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which had the honor of being sent forward to ascertain the strength and position of the Mexican forces, and he led the opening charge of the battle. He was afterward made quartermaster and promoted to the rank of major. He and a few picked spies performed valuable service in the capture of the city of Mexico. In 1849, when the gold fever was at its height in California, he went to that region, and was soon chosen sheriff of Sacramento county, while his old comrade, of the Texas Rangers, Jack Hays, became sheriff of San Francisco county, offices in which the two won great renown. He returned to Texas in 1852, and was appointed United States marshal of the eastern district of that State, and was reappointed by President Buchanan. In February, 1861, with the rank of colonel, he was in command of State troops, and obtained the surrender of the Federal posts at San Antonio and elsewhere. Subsequently commissioned brigadier-general, May 14, 1861, in the Confederate service, he was ass
Officers returning home. --The New Orleans Delta, of the 18th inst., says: Col. George Crittenden, late of the United States Army, and one of its most gallant and accomplished officers, arrived in the city yesterday from New Mexico, via Texas. Col. Crittenden resigned from the old concern before leaving New Mexico, despite the tenacity with which his father clung to the Union--From Col. C. we learn that Major Loring was only waiting to be relieved in New Mexico to return to the South, and that some five or six other officers who had resigned were also on their way home. Gen. A. S. Johnson, it is supposed, is with Colonel Jack Hays' party, which started from California some time ago, in the direction of Texas.
but the following named parties (some of whom were in the North Point party arrested last June and subsequently discharged,) were taken into custody: John Clark, Edwin J. Clocker Amos Thompson, Jacob Smith, William Hoffman; Henry W. Ford, William Perry, John Watts, P. J. Swangler,--Ford, John Baldwin, Richard Stmpon, Willtan, Gross, John Coleman, Julius S. Bradford, Herman Stung, Patrick O'Rrten, J. F. Swatnisnec Weaver, Edward H. McCarthy, Jams Russell, John Fitzpatrick, David Some and Jack Hays, twenty-five in number They were all taken to the Eastern Pol Station, where they are at present detaine Interesting from Cairo — movement of the great expedition Southward; Cairo, Jan, 15. --Gen. Grant and staff embarked on the steamer Chancellor this morning, and took the field at Fort Jefferson. Dispatches had been received from the as vance column under Gen. McClernand, saying it is on the march and will camp at Mayfield, Ky., to-night. Camp Beauregard is flear a a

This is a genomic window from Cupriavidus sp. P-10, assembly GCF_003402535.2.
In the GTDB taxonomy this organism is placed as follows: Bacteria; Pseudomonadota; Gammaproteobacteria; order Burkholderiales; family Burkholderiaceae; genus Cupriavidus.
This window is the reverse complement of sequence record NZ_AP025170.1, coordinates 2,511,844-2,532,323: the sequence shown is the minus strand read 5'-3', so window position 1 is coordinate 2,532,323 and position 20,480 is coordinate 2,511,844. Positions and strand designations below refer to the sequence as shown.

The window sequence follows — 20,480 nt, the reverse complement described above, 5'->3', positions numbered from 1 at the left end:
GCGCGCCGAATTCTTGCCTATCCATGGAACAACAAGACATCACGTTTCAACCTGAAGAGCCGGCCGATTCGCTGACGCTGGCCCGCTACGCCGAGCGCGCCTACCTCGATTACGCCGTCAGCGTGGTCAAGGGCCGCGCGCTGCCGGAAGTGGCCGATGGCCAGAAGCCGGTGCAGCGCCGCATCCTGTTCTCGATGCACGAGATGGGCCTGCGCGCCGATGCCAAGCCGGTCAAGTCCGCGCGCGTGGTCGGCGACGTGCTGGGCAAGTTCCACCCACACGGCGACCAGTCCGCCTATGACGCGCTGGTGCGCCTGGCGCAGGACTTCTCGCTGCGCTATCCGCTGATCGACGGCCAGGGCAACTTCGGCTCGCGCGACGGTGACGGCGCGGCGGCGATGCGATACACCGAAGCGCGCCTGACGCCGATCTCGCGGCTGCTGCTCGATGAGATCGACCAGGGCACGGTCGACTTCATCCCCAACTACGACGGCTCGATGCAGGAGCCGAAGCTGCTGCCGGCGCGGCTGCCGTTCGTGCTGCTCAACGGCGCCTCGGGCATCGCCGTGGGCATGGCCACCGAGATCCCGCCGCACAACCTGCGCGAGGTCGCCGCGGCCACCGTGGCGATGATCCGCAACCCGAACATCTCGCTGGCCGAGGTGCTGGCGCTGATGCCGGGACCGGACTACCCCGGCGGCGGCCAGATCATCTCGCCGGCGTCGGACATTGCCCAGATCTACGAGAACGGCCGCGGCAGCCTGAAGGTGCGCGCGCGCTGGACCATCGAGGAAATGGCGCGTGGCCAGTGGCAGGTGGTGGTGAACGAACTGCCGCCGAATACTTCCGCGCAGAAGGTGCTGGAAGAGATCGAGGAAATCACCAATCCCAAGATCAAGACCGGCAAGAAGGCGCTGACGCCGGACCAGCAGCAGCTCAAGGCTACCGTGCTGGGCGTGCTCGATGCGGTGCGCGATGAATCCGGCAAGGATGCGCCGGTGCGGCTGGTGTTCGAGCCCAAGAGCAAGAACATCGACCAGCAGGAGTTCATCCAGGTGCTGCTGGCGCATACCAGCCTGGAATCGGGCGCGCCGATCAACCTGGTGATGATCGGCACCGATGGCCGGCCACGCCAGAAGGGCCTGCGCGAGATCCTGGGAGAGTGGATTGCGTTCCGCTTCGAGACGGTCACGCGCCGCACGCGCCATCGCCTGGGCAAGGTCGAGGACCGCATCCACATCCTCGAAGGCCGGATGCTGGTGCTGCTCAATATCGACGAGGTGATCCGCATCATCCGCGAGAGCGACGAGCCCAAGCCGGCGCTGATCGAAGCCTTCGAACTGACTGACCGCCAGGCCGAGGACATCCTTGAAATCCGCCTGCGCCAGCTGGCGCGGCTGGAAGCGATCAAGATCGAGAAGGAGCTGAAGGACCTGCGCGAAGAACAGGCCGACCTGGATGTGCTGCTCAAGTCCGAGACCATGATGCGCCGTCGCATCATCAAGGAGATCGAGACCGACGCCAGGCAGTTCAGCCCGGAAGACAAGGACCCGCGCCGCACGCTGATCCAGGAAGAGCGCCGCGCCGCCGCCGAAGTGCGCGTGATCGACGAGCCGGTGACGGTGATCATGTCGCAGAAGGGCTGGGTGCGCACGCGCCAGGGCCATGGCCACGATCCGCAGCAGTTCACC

. Francis McLean, late of the Ben McCulloch Rangers, has been tendered the position of Lieutenant Colonel of a regiment commanded by Colonel J. C. Morehead, of Kentucky, a nephew of Governor Morehead, imprisoned for his loyalty to the South in Fort Lafayette. The regiment is of the Army of the West, under Beauregard, and composed of artillery, cavalry and infantry. Captain McLean was an officer in the celebrated Texas Ranger regiment during the Mexican war — a regiment commanded by Col. Jack Hays, Lieut. Col. Ben McCulloch, and Major Chevallie. He is the only surviving person who escaped from the attack made by a large band of guerrillas on a party of Rangers near China, Mexico, known as the Dr. Alsbury massacre, in September, 1846. Captain McLean was, also, with Col. J. C. Morehead, who commanded the forces in several campaigns against the Indians on the line between the Southeastern part of California and the Indian Territory, in the years 1849-50. Gen. McCulloch expressed an
News, dated May 3d, says: Major Harness, from California, is here on his way to Texas, whither he goes to join the Confederate army. Both the Major and Col. Jack Hays, well known in Texas as one of the leaders of our Rangers during the Mexican war, were arrested on the 24th of March last, at the port of San Francisco, where the California Department, and released after having been interrogated about the object of the trip, their intentions, etc. Gen. Wright threatened to confiscate Jack Hays's property, which I believe to have since been sold by Hays, as he is now in Mazatlan. There are nearly five hundred Southern families in Mazatlan, who haveHays, as he is now in Mazatlan. There are nearly five hundred Southern families in Mazatlan, who have fled from California to escape their being insulted and persecuted by the cowardly Yankee caravan who have overrun that State. Many of these families intended to settle on certain lands in Lower California; but as no water can be obtained in that dry region, where it sometimes does not rain for three and even four years, and